NASEMSO releases interim guidance on safe transport of children

The purpose of the guidance is to reduce the gap as much and as soon as possible, until evidence can be collected, analyzed and used to develop standards specifically for children


National Association of EMS State Officials

FALLS CHURCH, Va. — Establishing guidelines for safely transporting children in ambulances has been an endeavor undertaken by various individuals and organizations in recent years. 

Despite these efforts, this multi-faceted problem has not been easy to solve. While there have been resources developed, such as the Working Group Best-Practice Recommendations for the Safe Transportation of Children in Emergency Ground Ambulances (NHTSA 2012), there remain unanswered questions, primarily due to the lack of ambulance crash testing research specific to children.

The National Association of EMS State Officials is committed to advocating for the creation of evidence-based standards for safely transporting children by ambulance. Such standards would ensure a safer environment for the patients who rely on the EMS provider to act on their behalf. 

Developing standards will require large investments of both time and funding to conduct the required crash testing. If research were started today, it would require at least three years and hundreds of thousands of dollars to complete.

While NASEMSO collaborates with other organizations to bring these standards to reality, it recognizes the gap between that goal and the reality of the decisions that EMS providers face today will continue to be an issue of concern. The purpose of this interim guidance is to reduce that gap as much and as soon as possible, until evidence can be collected, analyzed and used to develop standards specifically for children. Ultimately, pediatric restraint devices should be tested by the manufacturer to meet a new, yet-to-be developed standard. 

NASEMSO recommends that this new standard include a pass/fail injury criteria comparable to that identified in FMVSS-213, which applies to child restraints in passenger vehicles. All testing should use the ambulance-specific crash pulses described in SAE J3044, SAE J2956 and SAE J2917 respectively. Litters used in testing should meet the SAE J3027 Integrity, Retention and Patient Restraint Specifications. Manufacturers should indicate to prospective purchasers whether their device(s) have met these requirements for the weight range indicated for the device.

It is the position of NASEMSO that:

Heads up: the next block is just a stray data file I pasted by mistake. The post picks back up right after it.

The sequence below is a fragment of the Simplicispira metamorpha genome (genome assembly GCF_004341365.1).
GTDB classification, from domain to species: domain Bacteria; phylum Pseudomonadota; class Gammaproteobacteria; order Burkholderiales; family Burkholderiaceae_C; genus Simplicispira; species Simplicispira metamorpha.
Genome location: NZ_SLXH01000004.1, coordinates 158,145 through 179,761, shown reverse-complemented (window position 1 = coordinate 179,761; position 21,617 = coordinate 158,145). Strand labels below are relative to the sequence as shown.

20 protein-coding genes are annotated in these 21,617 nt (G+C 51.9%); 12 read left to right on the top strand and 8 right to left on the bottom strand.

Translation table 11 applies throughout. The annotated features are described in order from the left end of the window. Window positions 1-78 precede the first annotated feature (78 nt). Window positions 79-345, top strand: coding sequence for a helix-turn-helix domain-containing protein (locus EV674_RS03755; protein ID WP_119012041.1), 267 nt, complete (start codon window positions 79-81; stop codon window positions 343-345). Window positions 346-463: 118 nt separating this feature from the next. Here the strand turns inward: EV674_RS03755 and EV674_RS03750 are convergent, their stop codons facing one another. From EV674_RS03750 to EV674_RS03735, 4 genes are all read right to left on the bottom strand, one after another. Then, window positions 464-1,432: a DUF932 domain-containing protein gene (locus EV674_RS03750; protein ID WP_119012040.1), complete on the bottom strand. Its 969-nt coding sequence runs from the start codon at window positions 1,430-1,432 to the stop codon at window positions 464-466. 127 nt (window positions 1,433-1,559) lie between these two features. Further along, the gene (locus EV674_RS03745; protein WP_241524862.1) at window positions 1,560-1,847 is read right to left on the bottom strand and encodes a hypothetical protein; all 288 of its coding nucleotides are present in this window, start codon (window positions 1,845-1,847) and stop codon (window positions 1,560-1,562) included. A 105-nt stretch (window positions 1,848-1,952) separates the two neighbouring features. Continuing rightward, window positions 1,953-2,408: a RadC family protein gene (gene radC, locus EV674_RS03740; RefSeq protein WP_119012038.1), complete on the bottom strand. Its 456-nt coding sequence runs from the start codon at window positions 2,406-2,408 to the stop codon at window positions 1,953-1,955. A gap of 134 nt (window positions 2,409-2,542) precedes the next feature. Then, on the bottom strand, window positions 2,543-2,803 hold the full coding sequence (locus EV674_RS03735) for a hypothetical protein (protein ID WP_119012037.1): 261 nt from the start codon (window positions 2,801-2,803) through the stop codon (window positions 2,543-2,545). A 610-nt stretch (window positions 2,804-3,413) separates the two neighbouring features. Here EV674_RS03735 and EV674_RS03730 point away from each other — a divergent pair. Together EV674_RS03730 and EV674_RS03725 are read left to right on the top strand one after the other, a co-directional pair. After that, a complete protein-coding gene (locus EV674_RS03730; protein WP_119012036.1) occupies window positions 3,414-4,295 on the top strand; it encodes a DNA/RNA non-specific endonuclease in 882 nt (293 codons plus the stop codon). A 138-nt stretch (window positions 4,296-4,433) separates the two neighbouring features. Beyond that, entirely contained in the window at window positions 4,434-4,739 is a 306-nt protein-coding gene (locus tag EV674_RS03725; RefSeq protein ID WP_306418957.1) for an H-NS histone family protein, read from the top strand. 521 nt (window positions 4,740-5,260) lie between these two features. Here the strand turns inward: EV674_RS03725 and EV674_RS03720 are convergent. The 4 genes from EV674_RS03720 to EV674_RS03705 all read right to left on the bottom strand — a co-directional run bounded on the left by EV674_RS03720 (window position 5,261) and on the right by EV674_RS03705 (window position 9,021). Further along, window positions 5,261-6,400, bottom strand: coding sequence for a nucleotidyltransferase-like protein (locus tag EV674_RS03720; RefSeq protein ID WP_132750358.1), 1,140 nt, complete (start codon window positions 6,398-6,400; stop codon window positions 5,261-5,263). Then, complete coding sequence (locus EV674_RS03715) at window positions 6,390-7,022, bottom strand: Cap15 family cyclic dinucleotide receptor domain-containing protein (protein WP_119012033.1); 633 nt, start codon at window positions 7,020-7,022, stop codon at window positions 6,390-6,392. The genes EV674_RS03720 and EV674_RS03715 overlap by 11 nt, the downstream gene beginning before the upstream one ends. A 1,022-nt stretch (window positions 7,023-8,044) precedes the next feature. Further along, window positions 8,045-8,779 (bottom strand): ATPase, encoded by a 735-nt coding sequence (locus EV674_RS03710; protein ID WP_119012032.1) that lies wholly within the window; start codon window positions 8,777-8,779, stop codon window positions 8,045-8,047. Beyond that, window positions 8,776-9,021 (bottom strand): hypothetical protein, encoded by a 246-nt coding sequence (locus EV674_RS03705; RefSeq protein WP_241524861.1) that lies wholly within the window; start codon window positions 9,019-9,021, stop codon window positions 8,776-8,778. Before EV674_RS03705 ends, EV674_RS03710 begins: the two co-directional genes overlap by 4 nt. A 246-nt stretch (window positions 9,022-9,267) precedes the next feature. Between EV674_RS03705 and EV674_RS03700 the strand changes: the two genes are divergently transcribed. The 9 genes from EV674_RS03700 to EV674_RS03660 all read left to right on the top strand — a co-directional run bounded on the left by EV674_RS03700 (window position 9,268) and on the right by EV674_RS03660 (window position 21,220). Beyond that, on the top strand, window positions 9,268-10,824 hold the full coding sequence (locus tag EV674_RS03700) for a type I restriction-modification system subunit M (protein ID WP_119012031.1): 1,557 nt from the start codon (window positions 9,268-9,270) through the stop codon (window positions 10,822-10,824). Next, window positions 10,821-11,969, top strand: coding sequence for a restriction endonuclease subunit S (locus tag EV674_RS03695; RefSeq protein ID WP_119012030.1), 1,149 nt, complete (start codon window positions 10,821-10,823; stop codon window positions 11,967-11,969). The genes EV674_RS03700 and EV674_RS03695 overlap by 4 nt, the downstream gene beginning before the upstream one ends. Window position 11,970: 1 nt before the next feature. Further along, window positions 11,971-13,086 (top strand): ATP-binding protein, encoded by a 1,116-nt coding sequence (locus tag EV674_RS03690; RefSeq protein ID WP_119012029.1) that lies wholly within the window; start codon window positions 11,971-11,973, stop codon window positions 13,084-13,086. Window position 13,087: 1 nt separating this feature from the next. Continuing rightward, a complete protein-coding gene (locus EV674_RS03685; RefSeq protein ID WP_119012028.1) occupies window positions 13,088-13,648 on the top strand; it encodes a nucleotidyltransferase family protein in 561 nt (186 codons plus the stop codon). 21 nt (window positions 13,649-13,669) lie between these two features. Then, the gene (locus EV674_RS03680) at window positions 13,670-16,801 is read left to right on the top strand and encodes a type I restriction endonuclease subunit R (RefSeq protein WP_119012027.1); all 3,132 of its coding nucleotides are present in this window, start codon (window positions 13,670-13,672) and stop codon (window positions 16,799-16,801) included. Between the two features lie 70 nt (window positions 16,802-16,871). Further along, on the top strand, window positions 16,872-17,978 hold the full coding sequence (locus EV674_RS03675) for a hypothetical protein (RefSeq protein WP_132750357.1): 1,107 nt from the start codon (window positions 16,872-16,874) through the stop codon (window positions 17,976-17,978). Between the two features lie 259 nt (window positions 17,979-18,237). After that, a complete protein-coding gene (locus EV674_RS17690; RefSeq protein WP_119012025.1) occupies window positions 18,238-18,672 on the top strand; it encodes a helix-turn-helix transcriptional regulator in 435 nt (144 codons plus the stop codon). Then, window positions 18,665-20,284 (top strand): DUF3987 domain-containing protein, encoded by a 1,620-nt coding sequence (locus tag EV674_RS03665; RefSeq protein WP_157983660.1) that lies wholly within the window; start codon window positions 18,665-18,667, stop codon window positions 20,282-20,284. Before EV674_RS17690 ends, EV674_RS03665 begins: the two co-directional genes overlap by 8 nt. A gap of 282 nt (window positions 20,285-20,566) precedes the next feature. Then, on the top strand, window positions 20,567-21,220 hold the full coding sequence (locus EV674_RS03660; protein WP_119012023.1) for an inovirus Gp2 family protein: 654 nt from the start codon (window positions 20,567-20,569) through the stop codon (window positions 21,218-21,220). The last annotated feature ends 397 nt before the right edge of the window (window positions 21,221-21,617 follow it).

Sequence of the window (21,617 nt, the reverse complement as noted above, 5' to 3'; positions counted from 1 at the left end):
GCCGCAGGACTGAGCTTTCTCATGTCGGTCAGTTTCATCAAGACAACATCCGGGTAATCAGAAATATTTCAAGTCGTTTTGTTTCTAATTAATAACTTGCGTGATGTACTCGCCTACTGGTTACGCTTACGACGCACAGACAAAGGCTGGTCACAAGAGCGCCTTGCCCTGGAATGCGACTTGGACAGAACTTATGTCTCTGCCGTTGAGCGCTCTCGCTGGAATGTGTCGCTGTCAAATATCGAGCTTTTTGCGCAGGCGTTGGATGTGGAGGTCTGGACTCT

• Evidence-based standards for safely transporting children in ambulances should be developed and published by nationally recognized standards development organizations, such as the Society for Automotive Engineers (SAE).
  • Safe ambulance transport should be considered as a standard of care for the EMS system equivalent to maintaining an open airway, adequate ventilation and the maintenance of cardiovascular circulation.
  • There are immediate actions that can be taken to improve pediatric safety in ambulances including, but not limited to: all EMS agencies that transport children should develop specific policies and procedures that address, at minimum the following elements: methods, training (initial and continual), and equipment to secure children during transport in a way that reduces both forward motion and possible ejection. 
  • The primary focus should be to secure the torso, and provide support for the head, neck and spine of the child, as indicated by the patient’s condition.
  • Considerations for the varied situations that a child who needs transport to a hospital or other point of care may present to the EMS professional. These include, but may not be limited to a child who is: uninjured/not ill, ill/injured, but requiring no intensive interventions or monitoring, requiring intensive interventions or monitoring, requiring spinal immobilization or supine transport, and multiple patients.
  • Prohibits children from being transported unrestrained, e.g. held in arms or lap; provision for securing all equipment during a transport where a child is an occupant of the vehicle, with mounting systems tested in accordance with the requirements of SAE J3043; only use child restraint devices in the position for which they are designed and tested.
  • EMS agencies should have appropriately-sized child restraint system(s) readily available on all ambulances that may transport children. Additionally, personnel should be initially and recurrently evaluated and trained on the correct use of those restraint systems. The device(s) should cover, at minimum, a weight range of between five and 99 pounds (2.3 to 45 kg), ideally supporting the safest transport possible for all persons of any age or size; only the manufacturer’s recommendations for the weight/size of the patient should be considered when selecting the appropriate device for the specific child being transported.
  • State EMS officials should act to put interim steps in place while evidence-based standards are developed and implemented, including, but not limited to: encourage and support EMS transport agencies to implement cost effective solutions to mitigate risk while transporting children in ambulances; work with other state EMS officials to create uniform approaches and policy language, including, but not limited to a network of information relating to ambulance crash-related injuries.
  • NASEMSO does not recommend or endorse any particular product. 

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